(Reuters) - Caisse de depot et placement du Quebec (CDPQ), one of Canada’s biggest public pension funds, has relied on private equity firms to invest in leveraged corporate buyouts. Now it is building its own investing team to depend less on buyout firms as middle men.
Private equity firms buy companies only to sell them a few years down the line for a profit. Their reputation as costcutters eyeing a speedier exit makes some companies more open to consider an investment from a longer-term investor such as CDPQ instead.
“These are interesting (opportunities) because typically these entrepreneurs or corporates didn’t want to partner with standard private equity firms,” Stephane Etroy, CDPQ’s head of private equity, said in an interview.
In recent years, large pension and sovereign wealth funds have teamed up with private equity firms to co-invest in corporate takeovers, in a bid to earn a greater share of profits and reduce their fees. However, private equity firms offer these co-investment opportunities only to their fund investors, known as limited partners.
Investing without the involvement of a private equity firm is still rare, making up only 62 of more than 300 direct deals carried out in 2017 by investors who were not private equity firms, according to the Boston Consulting Group. The majority of these direct deals were co-investments.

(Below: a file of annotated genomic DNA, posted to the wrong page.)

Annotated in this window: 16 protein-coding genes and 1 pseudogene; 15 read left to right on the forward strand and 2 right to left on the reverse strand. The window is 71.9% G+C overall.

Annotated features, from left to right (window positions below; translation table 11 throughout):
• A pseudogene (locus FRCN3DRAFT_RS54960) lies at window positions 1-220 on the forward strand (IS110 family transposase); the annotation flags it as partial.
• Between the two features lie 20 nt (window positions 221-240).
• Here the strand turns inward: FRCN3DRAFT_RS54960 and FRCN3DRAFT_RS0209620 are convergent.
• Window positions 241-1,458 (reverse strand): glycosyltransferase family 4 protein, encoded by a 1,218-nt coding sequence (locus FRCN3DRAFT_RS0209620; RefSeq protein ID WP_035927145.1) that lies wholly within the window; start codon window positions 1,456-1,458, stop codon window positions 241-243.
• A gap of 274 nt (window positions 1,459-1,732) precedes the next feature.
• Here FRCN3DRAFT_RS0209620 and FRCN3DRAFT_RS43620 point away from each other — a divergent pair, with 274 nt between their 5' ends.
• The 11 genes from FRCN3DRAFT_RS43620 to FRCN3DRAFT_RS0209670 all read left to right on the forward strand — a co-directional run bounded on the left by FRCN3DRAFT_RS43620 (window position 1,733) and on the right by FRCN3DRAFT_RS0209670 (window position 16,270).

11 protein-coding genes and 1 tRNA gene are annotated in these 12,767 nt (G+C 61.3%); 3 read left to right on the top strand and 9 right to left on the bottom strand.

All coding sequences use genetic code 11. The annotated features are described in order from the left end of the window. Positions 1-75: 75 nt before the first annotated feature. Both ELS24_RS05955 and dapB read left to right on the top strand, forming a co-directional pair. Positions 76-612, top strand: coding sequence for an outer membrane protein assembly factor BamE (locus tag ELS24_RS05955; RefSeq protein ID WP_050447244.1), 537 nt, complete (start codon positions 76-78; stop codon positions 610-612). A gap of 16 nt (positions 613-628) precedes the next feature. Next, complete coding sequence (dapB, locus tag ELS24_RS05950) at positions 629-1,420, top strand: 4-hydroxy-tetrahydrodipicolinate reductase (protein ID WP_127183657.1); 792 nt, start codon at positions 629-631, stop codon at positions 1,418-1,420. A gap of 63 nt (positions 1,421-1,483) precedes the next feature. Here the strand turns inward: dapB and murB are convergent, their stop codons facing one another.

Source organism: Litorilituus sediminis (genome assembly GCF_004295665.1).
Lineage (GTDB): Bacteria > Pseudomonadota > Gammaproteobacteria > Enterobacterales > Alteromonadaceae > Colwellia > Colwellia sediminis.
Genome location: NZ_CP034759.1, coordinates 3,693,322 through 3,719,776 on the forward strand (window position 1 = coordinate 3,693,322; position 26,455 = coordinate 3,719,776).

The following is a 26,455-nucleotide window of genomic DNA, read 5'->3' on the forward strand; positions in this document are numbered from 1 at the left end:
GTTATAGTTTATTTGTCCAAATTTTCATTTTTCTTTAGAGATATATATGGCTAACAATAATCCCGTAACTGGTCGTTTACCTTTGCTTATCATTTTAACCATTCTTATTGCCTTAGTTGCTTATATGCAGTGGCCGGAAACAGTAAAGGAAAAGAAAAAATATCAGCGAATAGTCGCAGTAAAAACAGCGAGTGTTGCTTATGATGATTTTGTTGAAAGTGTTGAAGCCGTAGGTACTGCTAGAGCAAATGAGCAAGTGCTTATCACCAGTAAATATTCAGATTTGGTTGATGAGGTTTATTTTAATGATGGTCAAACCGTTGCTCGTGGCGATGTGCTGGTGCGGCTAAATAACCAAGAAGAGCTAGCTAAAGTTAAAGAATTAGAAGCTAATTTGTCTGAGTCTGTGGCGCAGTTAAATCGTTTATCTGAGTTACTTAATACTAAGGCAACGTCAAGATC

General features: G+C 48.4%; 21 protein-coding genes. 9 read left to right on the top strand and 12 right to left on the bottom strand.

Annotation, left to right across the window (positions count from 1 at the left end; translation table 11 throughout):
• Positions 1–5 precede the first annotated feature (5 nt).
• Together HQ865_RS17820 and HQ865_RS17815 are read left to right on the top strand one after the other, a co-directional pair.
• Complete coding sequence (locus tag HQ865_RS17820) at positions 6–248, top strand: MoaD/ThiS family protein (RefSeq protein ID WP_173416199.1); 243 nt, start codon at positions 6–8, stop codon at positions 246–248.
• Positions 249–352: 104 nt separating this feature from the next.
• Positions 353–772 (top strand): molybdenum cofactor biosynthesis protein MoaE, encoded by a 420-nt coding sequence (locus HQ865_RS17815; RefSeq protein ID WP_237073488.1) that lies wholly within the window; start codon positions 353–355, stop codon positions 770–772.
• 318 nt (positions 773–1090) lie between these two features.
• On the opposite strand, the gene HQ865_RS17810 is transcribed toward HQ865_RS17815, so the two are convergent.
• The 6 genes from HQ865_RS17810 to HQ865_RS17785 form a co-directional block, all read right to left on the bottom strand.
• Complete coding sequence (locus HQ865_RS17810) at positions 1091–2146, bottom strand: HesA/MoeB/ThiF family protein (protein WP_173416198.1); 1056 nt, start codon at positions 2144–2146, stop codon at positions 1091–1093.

CDPQ, which manages almost C$300 billion ($229.2 billion) for retirees in Quebec, now makes two-thirds of private equity investments without the use of external managers.
To be sure, investor demand to get into private equity funds is still outstripping supply, resulting in record fundraising for the industry in 2017.
The resources required for such deals, ranging from sourcing opportunities to industry expertise, mean the option is open only to larger players like blue-chip pension funds and sovereign wealth funds.
“When you think about going direct without sponsors, for us it’s probably more the exception than the rule,” said Simon Marc, head of private equity at PSP Investments, another Canadian pension fund.
“We will do that in situations, typically with entrepreneurs or families, where people are looking for long-term capital and they want to stay away from traditional private equity-type capital,” he added.
CDPQ has much bigger plans for solo investing. The fund is looking to boost its headcount in Singapore - one of its three private equity offices along with London and New York - to more than ten in order to “have critical mass” for direct investing.
“We are looking to hire professionals coming from private equity firms,” Etroy said.
($1 = 1.3087 Canadian dollars)
Reporting by Joshua Franklin in New York; Editing by Marguerita Choy